San Francisco: The diversion of shipping business from congested US west coast ports has proved a boon for docks and terminals elsewhere, not least Savannah, Georgia, the largest port in the southeast of the US.
And some of the benefits may stick long after the Pacific ports’ backlogs have cleared up, says an industry executive in Georgia.
Curtis Foltz, executive director of the Georgia Ports Authority told a panel at the Jaxport Logistics and Intermodal Conference in Ponte Vedra Beach, Florida that between 20% and 40% of the trade that switched could stick with the east coast. He said that many cargo owners and shipping lines realized that not all the delays were attributable to the long labour disagreement that was tentatively resolved on February 20.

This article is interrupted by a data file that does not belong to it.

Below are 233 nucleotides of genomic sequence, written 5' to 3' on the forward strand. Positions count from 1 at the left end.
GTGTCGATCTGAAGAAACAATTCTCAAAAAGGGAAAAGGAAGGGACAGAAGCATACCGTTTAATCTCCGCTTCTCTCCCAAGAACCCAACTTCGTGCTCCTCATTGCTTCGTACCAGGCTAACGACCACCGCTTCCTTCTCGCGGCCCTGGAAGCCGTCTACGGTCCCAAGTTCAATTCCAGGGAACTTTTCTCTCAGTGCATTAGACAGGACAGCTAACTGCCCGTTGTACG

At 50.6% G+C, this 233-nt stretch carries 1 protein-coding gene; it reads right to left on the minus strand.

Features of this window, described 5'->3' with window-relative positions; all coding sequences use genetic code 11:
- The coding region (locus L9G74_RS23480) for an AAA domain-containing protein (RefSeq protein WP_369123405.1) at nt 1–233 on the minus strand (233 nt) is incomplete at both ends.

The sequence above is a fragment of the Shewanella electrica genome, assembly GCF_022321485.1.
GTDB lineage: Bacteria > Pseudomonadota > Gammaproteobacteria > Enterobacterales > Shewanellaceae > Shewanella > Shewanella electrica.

The Port of Savannah ended 2014 with almost 14.5% more volume than the year before.
But Foltz also doesn’t want the trade swing to be too drastic.
“The port system in the US is fragile, and we need both coasts to be healthy,” Foltz said. “When one of the coasts catches a cold, it puts undue pressure on areas on the other coast that aren’t capable of handling the volume.”